FIG. 1 is a schematic of an assembly of a support sheet with a hydrophilic, porous membrane and a sheet of spacer mats/fabrics to facilitate permeation and enhance flux through the membrane, without physical/chemical bonding before sealing or potting the assembly in an anchoring element such as an end cap of a module.
FIG. 2 is a schematic of the assembly shown in FIG. 1 following sealing in the anchoring element or end cap of a module.
FIG. 3 is a schematic of an assembly of a support sheet with a hydrophilic, porous membrane and a sheet of spacer matting to facilitate membrane permeation and enhance flux with physical/chemical bonding before potting in an anchoring element or end cap.
FIG. 4 is a schematic of the assembly of FIG. 3 following potting in an anchoring element or end cap.
FIG. 5 is a schematic of an assembly support sheet with a hydrophilic porous membrane and a further mat/fabric made by laminating and a sheet of spacer matting to facilitate membrane permeation and enhance flux before potting in an anchoring element or end cap.
FIG. 6 is a schematic of the assembly of FIG. 5 following potting.
FIG. 7 is a schematic of an assembly resulting from laminating a support sheet with a hydrophilic porous membrane and with a sheet of spacer mats/fabrics to facilitate permeation and enhance flux through the membrane before potting in an anchoring element or end cap.
FIG. 8 is a schematic of the assembly of FIG. 7 following potting.
FIG. 9 is a schematic of an assembly of a laminated support sheet with a spacer matting and with a porous membrane without physical/chemical bonding before embedment in an anchoring element or end cap.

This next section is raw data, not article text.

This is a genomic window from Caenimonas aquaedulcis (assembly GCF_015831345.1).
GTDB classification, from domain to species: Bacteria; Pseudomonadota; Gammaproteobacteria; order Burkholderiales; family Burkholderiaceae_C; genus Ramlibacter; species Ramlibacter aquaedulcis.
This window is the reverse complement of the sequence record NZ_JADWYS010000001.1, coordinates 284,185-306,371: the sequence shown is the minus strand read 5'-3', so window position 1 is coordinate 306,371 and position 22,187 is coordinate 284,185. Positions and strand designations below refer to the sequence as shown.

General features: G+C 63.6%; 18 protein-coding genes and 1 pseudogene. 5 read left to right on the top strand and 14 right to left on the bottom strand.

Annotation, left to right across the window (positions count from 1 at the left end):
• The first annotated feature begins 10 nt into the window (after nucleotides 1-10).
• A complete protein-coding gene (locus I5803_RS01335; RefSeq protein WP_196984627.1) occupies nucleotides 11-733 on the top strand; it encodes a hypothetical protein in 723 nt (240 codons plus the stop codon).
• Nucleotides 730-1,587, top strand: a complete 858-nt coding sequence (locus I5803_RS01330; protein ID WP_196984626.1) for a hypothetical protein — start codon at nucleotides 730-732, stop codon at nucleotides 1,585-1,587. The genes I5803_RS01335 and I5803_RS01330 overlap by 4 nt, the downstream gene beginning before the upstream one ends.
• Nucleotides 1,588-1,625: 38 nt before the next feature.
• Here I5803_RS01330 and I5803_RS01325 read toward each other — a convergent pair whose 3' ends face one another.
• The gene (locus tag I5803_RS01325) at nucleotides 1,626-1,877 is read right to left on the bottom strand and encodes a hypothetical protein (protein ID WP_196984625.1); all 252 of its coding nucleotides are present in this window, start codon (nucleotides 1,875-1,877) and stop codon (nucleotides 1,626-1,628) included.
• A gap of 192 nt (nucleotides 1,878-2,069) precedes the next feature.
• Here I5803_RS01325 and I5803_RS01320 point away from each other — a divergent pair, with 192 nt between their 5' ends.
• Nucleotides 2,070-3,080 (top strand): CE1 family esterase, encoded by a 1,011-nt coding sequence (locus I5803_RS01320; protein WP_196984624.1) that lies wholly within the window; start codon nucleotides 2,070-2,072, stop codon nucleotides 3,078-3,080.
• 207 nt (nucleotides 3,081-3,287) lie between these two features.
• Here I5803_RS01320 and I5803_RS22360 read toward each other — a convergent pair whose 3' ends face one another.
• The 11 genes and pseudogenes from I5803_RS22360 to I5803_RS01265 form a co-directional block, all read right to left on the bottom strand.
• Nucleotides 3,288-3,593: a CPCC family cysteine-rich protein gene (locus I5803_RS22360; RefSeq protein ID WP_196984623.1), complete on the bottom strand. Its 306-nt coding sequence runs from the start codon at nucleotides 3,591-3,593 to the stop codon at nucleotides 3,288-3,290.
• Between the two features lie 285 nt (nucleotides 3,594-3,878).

FIG. 10 is a schematic of the composite of FIG. 9 after potting.
FIG. 11 is a schematic of an assembly of a support with a sheet of spacer matting to facilitate permeation and enhance flux with a porous hydrophilic membrane laminated together with physical/chemical bonding before potting in an anchoring element or end cap.
FIG. 12 is a schematic of the assembly of FIG. 11 after potting.
FIG. 13 is a schematic of an assembly of a hydrophilic porous membrane laminated on both sides with support sheets before potting in an anchoring element or end cap.
FIG. 14 is a schematic of the assembly of FIG. 13 after potting.
FIG. 15 is a schematic presentation of an assembly of a hydrophilic, porous membrane between sheets of spacer matting on a polypropylene support before potting in an anchoring element or end cap.
FIG. 16 is a schematic of the assembly of FIG. 15 after potting.
FIG. 17 is a schematic of an assembly of a hydrophilic porous membrane with lamination on both sides, with support sheets and the incorporation of sheets of flux- and permeation-enhancing spacer matting before potting in an anchoring element or end cap.